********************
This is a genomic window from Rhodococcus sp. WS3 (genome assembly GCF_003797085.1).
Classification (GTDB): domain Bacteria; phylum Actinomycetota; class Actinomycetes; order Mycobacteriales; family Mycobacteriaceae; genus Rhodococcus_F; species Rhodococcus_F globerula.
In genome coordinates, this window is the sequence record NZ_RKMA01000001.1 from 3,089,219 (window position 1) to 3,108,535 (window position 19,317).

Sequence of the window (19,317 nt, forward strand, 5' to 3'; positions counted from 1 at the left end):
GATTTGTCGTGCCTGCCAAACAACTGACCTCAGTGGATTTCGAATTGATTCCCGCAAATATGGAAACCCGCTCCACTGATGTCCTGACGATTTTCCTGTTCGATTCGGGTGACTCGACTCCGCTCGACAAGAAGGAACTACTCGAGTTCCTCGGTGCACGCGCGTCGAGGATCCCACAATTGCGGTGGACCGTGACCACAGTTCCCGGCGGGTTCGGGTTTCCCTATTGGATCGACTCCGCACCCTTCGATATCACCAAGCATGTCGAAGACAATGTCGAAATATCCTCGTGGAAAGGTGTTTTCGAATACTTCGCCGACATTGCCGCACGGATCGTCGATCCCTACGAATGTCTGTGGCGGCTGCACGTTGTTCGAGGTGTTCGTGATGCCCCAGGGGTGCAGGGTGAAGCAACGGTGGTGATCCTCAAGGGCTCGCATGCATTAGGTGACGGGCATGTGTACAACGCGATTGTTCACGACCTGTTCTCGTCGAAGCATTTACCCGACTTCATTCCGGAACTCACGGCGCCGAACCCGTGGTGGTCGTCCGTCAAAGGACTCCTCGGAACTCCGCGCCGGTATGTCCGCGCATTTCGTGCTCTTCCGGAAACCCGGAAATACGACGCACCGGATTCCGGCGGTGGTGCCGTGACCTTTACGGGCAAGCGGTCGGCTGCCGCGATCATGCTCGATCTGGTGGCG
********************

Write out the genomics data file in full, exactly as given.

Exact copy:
This is a genomic window from Rhodococcus sp. WS3 (genome assembly GCF_003797085.1).
Classification (GTDB): domain Bacteria; phylum Actinomycetota; class Actinomycetes; order Mycobacteriales; family Mycobacteriaceae; genus Rhodococcus_F; species Rhodococcus_F globerula.
In genome coordinates, this window is the sequence record NZ_RKMA01000001.1 from 3,089,219 (window position 1) to 3,108,535 (window position 19,317).

Sequence of the window (19,317 nt, forward strand, 5' to 3'; positions counted from 1 at the left end):
GATTTGTCGTGCCTGCCAAACAACTGACCTCAGTGGATTTCGAATTGATTCCCGCAAATATGGAAACCCGCTCCACTGATGTCCTGACGATTTTCCTGTTCGATTCGGGTGACTCGACTCCGCTCGACAAGAAGGAACTACTCGAGTTCCTCGGTGCACGCGCGTCGAGGATCCCACAATTGCGGTGGACCGTGACCACAGTTCCCGGCGGGTTCGGGTTTCCCTATTGGATCGACTCCGCACCCTTCGATATCACCAAGCATGTCGAAGACAATGTCGAAATATCCTCGTGGAAAGGTGTTTTCGAATACTTCGCCGACATTGCCGCACGGATCGTCGATCCCTACGAATGTCTGTGGCGGCTGCACGTTGTTCGAGGTGTTCGTGATGCCCCAGGGGTGCAGGGTGAAGCAACGGTGGTGATCCTCAAGGGCTCGCATGCATTAGGTGACGGGCATGTGTACAACGCGATTGTTCACGACCTGTTCTCGTCGAAGCATTTACCCGACTTCATTCCGGAACTCACGGCGCCGAACCCGTGGTGGTCGTCCGTCAAAGGACTCCTCGGAACTCCGCGCCGGTATGTCCGCGCATTTCGTGCTCTTCCGGAAACCCGGAAATACGACGCACCGGATTCCGGCGGTGGTGCCGTGACCTTTACGGGCAAGCGGTCGGCTGCCGCGATCATGCTCGATCTGGTGGCG